The IRC Section 1202 or also known as Qualified Small Business Stock (QSBS) allows investors to get rid of taxes on successful investment exits completely. Furthermore, QSBS can decrease a 50-100% gain on qualifying companies.

The purpose of the Qualified Small Business Stock (QSBS) is to boost the investment for new businesses, job creation, and compensate the risk investor.

The applicability of the QSBS requires individuals, partners, or C Corporations to invest assets of less than $50 million. Additionally, the stock requires a direct purchase, and you have to keep it for five years before evaluation.

But things can get confusing for investors as Alternative Minimum Tax (AMT) has been revised by the Congress several times over the past decade. Thus, align your gains with the current legislative amendment.

What is Exclusion Rate on Your Stock Options?

At the moment, the 2014 exclusion rate is 50%. However, investors enjoyed a 100% exclusion rate between 2010-2013.

The full exclusion rate means investors didn’t pay taxes on gains made from purchased stock options. Congress intends to bring back the full exclusion policy to increase growth and investment opportunities.

Investors are frequently advised by industry professionals to follow the trail of their QSBS investment stock to analyze the mechanism of reporting on time, and figuring out exactly how much tax to pay on your gains.

Forming Partnership

Forming a partnership is another way of buying into a particular business. For example, if your close friend has a unique business idea, but lacks capital investment; you can invest the remaining percent and enjoy the profits from the business.

The partnership income and expenses are reported on Schedule C. Similarly, losses are part of Schedule C and later on deducted from your income.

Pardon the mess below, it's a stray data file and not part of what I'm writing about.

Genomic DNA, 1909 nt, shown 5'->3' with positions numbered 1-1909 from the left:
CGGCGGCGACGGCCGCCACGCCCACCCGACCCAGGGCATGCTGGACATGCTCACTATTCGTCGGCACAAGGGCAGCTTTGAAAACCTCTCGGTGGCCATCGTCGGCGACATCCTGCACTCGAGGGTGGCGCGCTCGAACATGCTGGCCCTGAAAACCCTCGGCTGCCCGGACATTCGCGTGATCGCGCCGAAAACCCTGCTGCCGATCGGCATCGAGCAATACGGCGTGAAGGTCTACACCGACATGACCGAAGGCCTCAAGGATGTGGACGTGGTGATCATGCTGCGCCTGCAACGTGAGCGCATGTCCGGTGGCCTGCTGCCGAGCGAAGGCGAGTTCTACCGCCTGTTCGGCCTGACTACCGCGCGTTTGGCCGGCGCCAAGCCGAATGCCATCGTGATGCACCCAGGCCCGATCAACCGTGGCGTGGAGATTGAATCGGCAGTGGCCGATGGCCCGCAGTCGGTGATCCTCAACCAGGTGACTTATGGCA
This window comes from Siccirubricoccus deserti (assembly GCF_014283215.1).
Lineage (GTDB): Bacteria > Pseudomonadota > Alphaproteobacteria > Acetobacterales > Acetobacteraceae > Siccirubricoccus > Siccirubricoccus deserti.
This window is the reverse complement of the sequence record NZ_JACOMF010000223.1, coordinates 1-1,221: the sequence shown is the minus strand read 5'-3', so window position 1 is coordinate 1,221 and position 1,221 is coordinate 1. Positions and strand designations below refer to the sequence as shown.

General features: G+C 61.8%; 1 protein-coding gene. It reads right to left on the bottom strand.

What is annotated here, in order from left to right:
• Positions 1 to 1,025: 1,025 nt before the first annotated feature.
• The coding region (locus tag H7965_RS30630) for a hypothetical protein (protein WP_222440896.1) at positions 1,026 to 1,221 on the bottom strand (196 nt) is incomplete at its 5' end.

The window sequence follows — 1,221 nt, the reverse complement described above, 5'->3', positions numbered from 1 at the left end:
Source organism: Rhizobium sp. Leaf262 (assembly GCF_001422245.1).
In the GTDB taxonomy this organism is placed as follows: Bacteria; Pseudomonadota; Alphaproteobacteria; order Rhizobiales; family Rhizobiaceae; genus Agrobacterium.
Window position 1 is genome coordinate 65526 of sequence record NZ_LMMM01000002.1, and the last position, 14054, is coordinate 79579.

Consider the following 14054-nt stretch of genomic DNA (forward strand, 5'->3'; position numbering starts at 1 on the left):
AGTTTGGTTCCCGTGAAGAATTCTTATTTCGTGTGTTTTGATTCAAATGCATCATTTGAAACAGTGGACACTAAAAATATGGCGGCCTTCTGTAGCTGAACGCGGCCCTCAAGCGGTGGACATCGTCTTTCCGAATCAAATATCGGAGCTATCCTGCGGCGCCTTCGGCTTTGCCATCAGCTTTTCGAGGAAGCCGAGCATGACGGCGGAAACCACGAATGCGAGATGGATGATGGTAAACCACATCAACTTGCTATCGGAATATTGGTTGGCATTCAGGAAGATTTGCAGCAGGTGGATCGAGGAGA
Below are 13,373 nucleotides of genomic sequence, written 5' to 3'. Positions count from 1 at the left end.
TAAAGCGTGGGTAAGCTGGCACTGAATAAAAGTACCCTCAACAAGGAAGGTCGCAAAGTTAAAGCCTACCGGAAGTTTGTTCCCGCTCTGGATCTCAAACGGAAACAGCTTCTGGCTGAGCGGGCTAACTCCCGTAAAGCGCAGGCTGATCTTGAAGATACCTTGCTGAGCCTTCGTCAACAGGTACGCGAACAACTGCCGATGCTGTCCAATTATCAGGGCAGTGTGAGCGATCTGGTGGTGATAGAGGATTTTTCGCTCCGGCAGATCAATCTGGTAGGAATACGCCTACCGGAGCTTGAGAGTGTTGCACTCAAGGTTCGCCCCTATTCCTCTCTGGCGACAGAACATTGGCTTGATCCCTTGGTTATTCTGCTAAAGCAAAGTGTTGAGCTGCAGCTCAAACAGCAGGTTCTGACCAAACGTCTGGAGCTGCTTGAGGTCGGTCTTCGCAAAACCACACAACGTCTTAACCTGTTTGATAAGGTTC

Lending Loans

Money lent by investors to startups without the company's intentness is personal debt. And you can claim your personal debt in the form of a tax write-off.  And you can only collect such debt if you failed to collect the money in the first place.

Report bad debts as short-term capital losses. Generally, you're obligated to provide a rational explanation and reasons as to why the debt didn’t pay off.

Additional Write-Offs

The total costs incurred to manage and track your investment are deductibles. For instance, you can depreciate your computer, which is used to research and make investments.

Also, a 2% deduction applies to your investment expenses. And the added write-off refers to the 2 percent subtraction from your adjusted gross income.

Conclusion

Investors should seek the guidance of an accountant to understand the contemporary tax programs that allow maximum gains on your investment. And provide the right information to your tax accountant to get the accurate expected return on investment.

What's the take away for investors? The more you're familiar with tax laws before any investment, the more you can benefit from investing in a startup company.

Christopher Ragain, CPA

Christopher Ragain, CPA is the founder of Halon Tax and one of the industries top authorities on micro-business taxation and tax planning.